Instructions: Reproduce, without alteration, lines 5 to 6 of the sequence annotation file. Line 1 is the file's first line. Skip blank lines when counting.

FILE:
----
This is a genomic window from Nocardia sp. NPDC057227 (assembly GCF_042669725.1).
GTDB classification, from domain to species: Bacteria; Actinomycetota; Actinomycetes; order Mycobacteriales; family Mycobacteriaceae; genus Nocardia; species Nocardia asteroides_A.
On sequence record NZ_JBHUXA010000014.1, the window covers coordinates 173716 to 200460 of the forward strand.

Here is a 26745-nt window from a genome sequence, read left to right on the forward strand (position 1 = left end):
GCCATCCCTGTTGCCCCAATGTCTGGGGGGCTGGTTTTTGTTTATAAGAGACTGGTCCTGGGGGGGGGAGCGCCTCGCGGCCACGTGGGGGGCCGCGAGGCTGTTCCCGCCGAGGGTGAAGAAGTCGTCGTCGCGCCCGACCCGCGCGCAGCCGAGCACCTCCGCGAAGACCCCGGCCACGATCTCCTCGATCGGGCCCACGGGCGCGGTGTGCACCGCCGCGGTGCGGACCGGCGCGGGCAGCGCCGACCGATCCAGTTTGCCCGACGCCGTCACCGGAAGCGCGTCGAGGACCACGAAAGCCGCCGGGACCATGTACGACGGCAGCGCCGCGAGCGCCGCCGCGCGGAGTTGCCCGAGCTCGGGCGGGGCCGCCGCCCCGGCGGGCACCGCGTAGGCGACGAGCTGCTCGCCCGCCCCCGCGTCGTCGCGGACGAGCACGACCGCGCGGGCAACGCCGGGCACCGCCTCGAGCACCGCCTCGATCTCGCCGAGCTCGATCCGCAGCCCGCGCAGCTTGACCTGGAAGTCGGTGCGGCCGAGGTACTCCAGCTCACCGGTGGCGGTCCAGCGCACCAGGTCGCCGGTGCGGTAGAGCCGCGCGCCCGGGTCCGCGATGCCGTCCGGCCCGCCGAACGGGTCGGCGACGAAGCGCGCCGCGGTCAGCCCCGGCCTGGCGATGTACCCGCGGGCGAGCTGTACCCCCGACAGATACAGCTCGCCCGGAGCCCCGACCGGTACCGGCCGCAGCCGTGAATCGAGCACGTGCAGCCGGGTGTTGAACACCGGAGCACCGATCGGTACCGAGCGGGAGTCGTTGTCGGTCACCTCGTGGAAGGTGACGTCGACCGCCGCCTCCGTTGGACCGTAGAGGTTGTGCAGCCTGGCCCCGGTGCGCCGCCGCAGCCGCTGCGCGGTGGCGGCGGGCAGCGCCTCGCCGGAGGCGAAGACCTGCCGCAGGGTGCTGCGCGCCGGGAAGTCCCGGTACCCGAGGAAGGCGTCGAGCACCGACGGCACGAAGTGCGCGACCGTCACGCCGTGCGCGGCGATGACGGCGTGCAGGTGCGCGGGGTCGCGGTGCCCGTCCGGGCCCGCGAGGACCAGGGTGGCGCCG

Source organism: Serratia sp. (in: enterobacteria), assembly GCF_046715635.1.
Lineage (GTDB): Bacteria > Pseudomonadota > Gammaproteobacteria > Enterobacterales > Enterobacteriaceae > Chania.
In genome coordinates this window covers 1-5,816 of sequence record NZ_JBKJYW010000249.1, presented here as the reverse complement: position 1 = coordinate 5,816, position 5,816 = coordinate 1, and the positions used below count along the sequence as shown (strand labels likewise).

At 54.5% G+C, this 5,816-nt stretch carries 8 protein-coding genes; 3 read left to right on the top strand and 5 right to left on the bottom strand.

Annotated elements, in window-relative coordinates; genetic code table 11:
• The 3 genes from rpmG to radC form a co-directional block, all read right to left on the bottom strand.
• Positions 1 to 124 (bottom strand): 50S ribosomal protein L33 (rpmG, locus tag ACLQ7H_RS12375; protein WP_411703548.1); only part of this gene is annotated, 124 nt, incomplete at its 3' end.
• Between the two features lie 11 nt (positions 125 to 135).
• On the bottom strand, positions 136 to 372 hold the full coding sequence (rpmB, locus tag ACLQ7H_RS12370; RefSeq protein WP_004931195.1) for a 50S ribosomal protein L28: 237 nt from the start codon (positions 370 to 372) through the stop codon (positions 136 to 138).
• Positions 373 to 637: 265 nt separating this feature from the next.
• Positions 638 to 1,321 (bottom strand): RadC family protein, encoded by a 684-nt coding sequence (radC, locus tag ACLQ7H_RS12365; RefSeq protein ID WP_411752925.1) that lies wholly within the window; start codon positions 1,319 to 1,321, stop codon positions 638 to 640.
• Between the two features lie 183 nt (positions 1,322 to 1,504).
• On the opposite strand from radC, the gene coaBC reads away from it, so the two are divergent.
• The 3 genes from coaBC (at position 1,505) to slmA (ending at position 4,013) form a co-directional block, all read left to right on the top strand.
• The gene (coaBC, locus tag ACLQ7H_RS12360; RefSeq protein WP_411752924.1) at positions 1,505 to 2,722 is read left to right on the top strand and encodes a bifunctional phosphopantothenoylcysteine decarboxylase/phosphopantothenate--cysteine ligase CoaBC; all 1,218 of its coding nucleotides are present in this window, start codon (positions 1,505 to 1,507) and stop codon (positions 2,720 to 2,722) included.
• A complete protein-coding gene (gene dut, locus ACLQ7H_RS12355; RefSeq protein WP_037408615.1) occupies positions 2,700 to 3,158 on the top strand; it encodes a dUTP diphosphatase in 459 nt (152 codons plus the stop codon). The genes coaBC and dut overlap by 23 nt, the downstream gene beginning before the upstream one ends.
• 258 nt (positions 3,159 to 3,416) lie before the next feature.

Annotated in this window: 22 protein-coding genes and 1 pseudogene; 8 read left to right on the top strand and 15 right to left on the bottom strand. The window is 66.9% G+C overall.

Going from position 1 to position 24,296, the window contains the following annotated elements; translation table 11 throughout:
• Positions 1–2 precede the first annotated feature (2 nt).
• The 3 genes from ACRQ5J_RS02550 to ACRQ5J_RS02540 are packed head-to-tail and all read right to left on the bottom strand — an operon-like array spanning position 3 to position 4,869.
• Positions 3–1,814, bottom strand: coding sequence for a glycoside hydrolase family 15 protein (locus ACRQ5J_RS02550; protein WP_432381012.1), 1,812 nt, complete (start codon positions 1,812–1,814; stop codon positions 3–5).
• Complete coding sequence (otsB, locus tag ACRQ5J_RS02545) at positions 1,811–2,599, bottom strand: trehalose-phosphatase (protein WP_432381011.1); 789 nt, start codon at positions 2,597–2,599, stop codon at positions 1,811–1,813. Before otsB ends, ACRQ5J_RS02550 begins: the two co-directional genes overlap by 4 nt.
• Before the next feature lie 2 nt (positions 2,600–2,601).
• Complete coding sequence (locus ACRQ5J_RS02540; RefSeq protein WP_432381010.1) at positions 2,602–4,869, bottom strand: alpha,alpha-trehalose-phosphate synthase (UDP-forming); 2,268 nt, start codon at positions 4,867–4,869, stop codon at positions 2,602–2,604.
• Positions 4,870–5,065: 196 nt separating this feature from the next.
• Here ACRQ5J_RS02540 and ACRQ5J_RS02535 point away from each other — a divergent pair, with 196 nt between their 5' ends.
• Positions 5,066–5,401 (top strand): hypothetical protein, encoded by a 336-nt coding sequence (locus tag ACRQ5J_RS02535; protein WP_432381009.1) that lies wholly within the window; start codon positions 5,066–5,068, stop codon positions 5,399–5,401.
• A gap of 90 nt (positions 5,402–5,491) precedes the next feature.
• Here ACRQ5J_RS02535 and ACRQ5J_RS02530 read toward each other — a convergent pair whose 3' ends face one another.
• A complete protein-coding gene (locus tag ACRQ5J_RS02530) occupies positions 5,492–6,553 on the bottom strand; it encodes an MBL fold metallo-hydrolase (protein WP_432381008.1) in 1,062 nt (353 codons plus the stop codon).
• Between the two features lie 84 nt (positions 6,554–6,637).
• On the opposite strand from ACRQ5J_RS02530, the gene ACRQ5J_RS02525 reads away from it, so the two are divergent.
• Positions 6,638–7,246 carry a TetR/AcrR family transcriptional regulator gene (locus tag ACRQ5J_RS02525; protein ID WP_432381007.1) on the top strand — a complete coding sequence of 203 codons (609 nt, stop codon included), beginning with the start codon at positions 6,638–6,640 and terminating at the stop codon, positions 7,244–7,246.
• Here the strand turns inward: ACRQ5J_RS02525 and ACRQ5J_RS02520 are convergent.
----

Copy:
GCCATCCCTGTTGCCCCAATGTCTGGGGGGCTGGTTTTTGTTTATAAGAGACTGGTCCTGGGGGGGGGAGCGCCTCGCGGCCACGTGGGGGGCCGCGAGGCTGTTCCCGCCGAGGGTGAAGAAGTCGTCGTCGCGCCCGACCCGCGCGCAGCCGAGCACCTCCGCGAAGACCCCGGCCACGATCTCCTCGATCGGGCCCACGGGCGCGGTGTGCACCGCCGCGGTGCGGACCGGCGCGGGCAGCGCCGACCGATCCAGTTTGCCCGACGCCGTCACCGGAAGCGCGTCGAGGACCACGAAAGCCGCCGGGACCATGTACGACGGCAGCGCCGCGAGCGCCGCCGCGCGGAGTTGCCCGAGCTCGGGCGGGGCCGCCGCCCCGGCGGGCACCGCGTAGGCGACGAGCTGCTCGCCCGCCCCCGCGTCGTCGCGGACGAGCACGACCGCGCGGGCAACGCCGGGCACCGCCTCGAGCACCGCCTCGATCTCGCCGAGCTCGATCCGCAGCCCGCGCAGCTTGACCTGGAAGTCGGTGCGGCCGAGGTACTCCAGCTCACCGGTGGCGGTCCAGCGCACCAGGTCGCCGGTGCGGTAGAGCCGCGCGCCCGGGTCCGCGATGCCGTCCGGCCCGCCGAACGGGTCGGCGACGAAGCGCGCCGCGGTCAGCCCCGGCCTGGCGATGTACCCGCGGGCGAGCTGTACCCCCGACAGATACAGCTCGCCCGGAGCCCCGACCGGTACCGGCCGCAGCCGTGAATCGAGCACGTGCAGCCGGGTGTTGAACACCGGAGCACCGATCGGTACCGAGCGGGAGTCGTTGTCGGTCACCTCGTGGAAGGTGACGTCGACCGCCGCCTCCGTTGGACCGTAGAGGTTGTGCAGCCTGGCCCCGGTGCGCCGCCGCAGCCGCTGCGCGGTGGCGGCGGGCAGCGCCTCGCCGGAGGCGAAGACCTGCCGCAGGGTGCTGCGCGCCGGGAAGTCCCGGTACCCGAGGAAGGCGTCGAGCACCGACGGCACGAAGTGCGCGACCGTCACGCCGTGCGCGGCGATGACGGCGTGCAGGTGCGCGGGGTCGCGGTGCCCGTCCGGGCCCGCGAGGACCAGGGTGGCGCCG

Source organism: Serratia sp. (in: enterobacteria), assembly GCF_046715635.1.